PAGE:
A privacy-preserving approach to streaming eye-tracking data

Brendan David-John, Diane Hosfelt, Kevin Butler, Eakta Jain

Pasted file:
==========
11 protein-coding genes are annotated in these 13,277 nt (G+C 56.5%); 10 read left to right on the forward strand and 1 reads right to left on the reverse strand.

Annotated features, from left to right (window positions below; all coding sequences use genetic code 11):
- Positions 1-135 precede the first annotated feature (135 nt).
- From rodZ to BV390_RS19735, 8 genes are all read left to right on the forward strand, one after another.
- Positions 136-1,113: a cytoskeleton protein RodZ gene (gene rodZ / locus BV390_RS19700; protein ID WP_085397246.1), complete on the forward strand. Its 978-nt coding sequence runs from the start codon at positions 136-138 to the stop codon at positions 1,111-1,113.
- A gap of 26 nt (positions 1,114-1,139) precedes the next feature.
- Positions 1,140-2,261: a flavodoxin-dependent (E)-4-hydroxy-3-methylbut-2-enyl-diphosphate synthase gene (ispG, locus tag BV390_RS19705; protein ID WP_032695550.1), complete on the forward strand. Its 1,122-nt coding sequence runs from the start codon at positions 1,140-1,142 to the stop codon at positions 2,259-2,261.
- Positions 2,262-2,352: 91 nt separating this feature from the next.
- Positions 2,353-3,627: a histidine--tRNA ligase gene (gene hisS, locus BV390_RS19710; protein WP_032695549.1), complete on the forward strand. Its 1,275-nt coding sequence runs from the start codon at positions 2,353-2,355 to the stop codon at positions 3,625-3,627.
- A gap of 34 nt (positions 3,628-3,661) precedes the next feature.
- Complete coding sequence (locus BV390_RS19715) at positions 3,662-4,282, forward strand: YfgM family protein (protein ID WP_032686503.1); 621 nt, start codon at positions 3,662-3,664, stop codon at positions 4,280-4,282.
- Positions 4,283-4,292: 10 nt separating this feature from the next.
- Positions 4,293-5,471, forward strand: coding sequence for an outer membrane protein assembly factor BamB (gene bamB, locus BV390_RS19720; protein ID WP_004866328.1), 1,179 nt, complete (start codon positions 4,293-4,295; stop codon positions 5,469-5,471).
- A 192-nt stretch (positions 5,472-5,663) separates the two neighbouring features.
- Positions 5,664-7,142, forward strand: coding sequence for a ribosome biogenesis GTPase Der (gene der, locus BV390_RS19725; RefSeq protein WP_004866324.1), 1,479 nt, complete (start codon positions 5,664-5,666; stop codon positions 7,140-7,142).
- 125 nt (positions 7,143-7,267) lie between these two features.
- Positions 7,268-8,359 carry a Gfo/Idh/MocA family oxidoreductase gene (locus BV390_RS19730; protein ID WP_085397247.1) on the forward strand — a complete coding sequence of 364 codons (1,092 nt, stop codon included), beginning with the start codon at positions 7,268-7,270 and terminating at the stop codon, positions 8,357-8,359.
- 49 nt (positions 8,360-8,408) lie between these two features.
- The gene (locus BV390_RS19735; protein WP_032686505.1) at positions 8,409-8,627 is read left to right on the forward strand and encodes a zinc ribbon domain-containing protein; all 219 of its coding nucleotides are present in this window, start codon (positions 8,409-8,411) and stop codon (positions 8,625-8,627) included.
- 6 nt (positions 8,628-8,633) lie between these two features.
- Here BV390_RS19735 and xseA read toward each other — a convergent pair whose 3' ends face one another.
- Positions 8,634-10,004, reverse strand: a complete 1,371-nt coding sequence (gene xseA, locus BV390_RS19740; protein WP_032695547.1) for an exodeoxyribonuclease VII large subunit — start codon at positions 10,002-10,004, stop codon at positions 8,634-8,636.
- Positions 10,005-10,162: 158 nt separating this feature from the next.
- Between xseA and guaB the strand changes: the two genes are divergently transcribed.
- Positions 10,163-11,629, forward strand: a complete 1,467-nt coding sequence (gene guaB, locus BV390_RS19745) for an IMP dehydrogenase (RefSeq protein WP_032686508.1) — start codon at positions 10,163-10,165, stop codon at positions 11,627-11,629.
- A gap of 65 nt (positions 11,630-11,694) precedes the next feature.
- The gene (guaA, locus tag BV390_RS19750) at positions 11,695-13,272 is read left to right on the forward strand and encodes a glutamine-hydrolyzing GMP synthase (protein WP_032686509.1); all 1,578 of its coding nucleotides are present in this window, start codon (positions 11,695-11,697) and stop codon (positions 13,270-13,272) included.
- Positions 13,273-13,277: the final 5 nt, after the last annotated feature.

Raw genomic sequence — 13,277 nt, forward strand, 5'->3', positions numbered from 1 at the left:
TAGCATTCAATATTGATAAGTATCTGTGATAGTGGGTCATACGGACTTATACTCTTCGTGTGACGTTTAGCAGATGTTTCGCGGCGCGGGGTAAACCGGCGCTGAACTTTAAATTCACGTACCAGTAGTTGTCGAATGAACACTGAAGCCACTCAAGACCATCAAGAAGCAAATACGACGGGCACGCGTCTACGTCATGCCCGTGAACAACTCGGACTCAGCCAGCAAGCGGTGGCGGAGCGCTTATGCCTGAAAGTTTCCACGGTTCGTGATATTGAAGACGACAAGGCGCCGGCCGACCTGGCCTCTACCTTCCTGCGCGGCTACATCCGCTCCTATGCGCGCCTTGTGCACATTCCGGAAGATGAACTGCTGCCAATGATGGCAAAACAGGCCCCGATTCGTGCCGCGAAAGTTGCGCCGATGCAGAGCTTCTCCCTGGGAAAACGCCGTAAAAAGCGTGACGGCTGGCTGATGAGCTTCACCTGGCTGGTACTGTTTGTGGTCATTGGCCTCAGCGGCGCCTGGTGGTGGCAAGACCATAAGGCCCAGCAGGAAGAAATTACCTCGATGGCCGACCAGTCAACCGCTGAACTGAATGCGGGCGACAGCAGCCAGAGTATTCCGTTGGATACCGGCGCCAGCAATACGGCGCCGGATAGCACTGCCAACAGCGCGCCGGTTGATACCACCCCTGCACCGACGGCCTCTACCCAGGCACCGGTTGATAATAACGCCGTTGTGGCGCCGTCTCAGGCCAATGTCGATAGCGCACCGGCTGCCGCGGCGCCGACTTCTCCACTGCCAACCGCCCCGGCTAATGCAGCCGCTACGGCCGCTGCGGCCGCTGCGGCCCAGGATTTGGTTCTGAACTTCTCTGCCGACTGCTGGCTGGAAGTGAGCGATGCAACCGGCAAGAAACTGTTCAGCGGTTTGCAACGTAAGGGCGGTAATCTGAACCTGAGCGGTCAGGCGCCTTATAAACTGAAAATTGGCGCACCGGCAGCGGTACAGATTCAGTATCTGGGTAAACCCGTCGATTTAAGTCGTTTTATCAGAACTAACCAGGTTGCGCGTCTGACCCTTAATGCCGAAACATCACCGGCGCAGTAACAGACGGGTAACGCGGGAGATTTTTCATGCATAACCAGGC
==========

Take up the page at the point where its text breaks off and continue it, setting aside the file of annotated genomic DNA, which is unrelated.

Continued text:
Eye-tracking technology is being increasingly integrated into mixed reality devices. Although critical applications are being enabled, there are significant possibilities for violating user privacy expectations. We show that there is an appreciable risk of unique user identification even under natural viewing conditions in virtual reality. This identification would allow an app to connect a user's personal ID with their work ID without needing their consent, for example. To mitigate such risks we propose a framework that incorporates gatekeeping via the design of the application programming interface and via software-implemented privacy mechanisms. Our results indicate that these mechanisms can reduce the rate of identification from as much as 85% to as low as 30%. The impact of introducing these mechanisms is less than 1.5$^\circ$ error in gaze position for gaze prediction. Gaze data streams can thus be made private while still allowing for gaze prediction, for example, during foveated rendering. Our approach is the first to support privacy-by-design in the flow of eye-tracking data within mixed reality use cases.

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